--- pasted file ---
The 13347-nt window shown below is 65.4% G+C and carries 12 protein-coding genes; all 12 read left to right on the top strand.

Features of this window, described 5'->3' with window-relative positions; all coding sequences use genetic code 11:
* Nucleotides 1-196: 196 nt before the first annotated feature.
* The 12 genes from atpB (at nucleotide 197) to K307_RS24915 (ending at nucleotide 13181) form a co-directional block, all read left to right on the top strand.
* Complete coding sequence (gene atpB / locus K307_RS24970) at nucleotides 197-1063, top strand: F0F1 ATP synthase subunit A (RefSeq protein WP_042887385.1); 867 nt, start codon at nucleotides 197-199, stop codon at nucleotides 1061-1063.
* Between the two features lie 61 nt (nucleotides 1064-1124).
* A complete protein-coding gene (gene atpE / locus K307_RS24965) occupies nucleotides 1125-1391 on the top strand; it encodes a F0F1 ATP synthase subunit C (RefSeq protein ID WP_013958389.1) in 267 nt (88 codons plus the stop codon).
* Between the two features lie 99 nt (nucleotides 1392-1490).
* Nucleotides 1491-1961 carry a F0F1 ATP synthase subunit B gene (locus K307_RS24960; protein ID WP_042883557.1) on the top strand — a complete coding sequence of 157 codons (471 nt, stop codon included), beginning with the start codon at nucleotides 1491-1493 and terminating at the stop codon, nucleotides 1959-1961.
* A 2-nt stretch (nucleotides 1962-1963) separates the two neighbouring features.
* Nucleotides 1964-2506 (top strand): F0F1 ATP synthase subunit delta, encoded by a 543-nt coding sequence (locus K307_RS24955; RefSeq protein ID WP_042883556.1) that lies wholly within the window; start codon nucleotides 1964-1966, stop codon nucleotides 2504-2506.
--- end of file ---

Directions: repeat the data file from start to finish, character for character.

The 13347-nt window shown below is 65.4% G+C and carries 12 protein-coding genes; all 12 read left to right on the top strand.

Features of this window, described 5'->3' with window-relative positions; all coding sequences use genetic code 11:
* Nucleotides 1-196: 196 nt before the first annotated feature.
* The 12 genes from atpB (at nucleotide 197) to K307_RS24915 (ending at nucleotide 13181) form a co-directional block, all read left to right on the top strand.
* Complete coding sequence (gene atpB / locus K307_RS24970) at nucleotides 197-1063, top strand: F0F1 ATP synthase subunit A (RefSeq protein WP_042887385.1); 867 nt, start codon at nucleotides 197-199, stop codon at nucleotides 1061-1063.
* Between the two features lie 61 nt (nucleotides 1064-1124).
* A complete protein-coding gene (gene atpE / locus K307_RS24965) occupies nucleotides 1125-1391 on the top strand; it encodes a F0F1 ATP synthase subunit C (RefSeq protein ID WP_013958389.1) in 267 nt (88 codons plus the stop codon).
* Between the two features lie 99 nt (nucleotides 1392-1490).
* Nucleotides 1491-1961 carry a F0F1 ATP synthase subunit B gene (locus K307_RS24960; protein ID WP_042883557.1) on the top strand — a complete coding sequence of 157 codons (471 nt, stop codon included), beginning with the start codon at nucleotides 1491-1493 and terminating at the stop codon, nucleotides 1959-1961.
* A 2-nt stretch (nucleotides 1962-1963) separates the two neighbouring features.
* Nucleotides 1964-2506 (top strand): F0F1 ATP synthase subunit delta, encoded by a 543-nt coding sequence (locus K307_RS24955; RefSeq protein ID WP_042883556.1) that lies wholly within the window; start codon nucleotides 1964-1966, stop codon nucleotides 2504-2506.